On this edition of No Holds Barred, host Eddie Goldman spoke with Jackie Silva, a 1996 Olympic gold medalist for Brazil in women's beach volleyball, of the #LetHerRun Movement
We spoke with her by Skype Tuesday, Sept. 29.
Because of regulations devised by the Olympic federation World Athletics in 2018, all three medalists in the women's 800 meter finals at the 2016 Rio Olympics are presently barred from competing in this event at the Tokyo Olympics: gold medalist Caster Semenya of South Africa, silver medalist Francine Niyonsaba of Burundi, and bronze medalist Margaret Wambui of Kenya.
The excuse for banning these three Black African women is that they were all born with naturally higher than average testosterone levels than most women, and have sometimes been described as being intersex although they all identify as women. World Athletics wants them either not to compete, to compete in other events than those in which they specialize, or else to take unproven and likely dangerous drugs to lower their natural testosterone levels.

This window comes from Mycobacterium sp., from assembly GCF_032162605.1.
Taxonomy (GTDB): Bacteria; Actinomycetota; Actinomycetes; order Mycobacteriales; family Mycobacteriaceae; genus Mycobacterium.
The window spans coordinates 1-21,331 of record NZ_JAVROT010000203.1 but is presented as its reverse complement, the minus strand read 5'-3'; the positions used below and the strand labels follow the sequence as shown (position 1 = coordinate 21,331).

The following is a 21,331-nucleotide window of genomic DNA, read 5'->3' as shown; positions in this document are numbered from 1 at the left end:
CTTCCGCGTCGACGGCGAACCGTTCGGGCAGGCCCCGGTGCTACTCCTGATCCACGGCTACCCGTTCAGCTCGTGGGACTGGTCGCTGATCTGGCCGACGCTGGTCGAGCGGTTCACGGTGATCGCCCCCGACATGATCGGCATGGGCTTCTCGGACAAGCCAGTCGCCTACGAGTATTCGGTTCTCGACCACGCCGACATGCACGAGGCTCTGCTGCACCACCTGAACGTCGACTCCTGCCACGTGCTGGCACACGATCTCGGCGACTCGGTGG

This racist, sexist, outrageous, and discriminatory regulation was upheld in 2019 both by the Court of Arbitration for Sport and the Swiss Federal Supreme Court. Numerous groups and individuals in world sport, as well as advocates for human rights, have denounced and protested against these decisions.
"The Let Her Run movement, the objective, is to allow Caster and the other two runners to run in the Tokyo Olympic Games, in their natural, physical condition, just like any women can run. That's why we started with this movement," said Jackie Silva.
"And the plan is to take the movement to all over the place, all of the people, to know and understand better their situation."
We discussed how all these three women runners "identify as women"; how male athletes' natural testosterone levels are never considered to be too high; the sordid and abusive history of sex testing of women in the Olympics; why sport should be about "inclusion" and "bigger than everyone"; trans athletes and those with "no gender" and how sport should "respect their human rights"; the need for athletes and their supporters to speak up and unite on all these issues; and much, much more.
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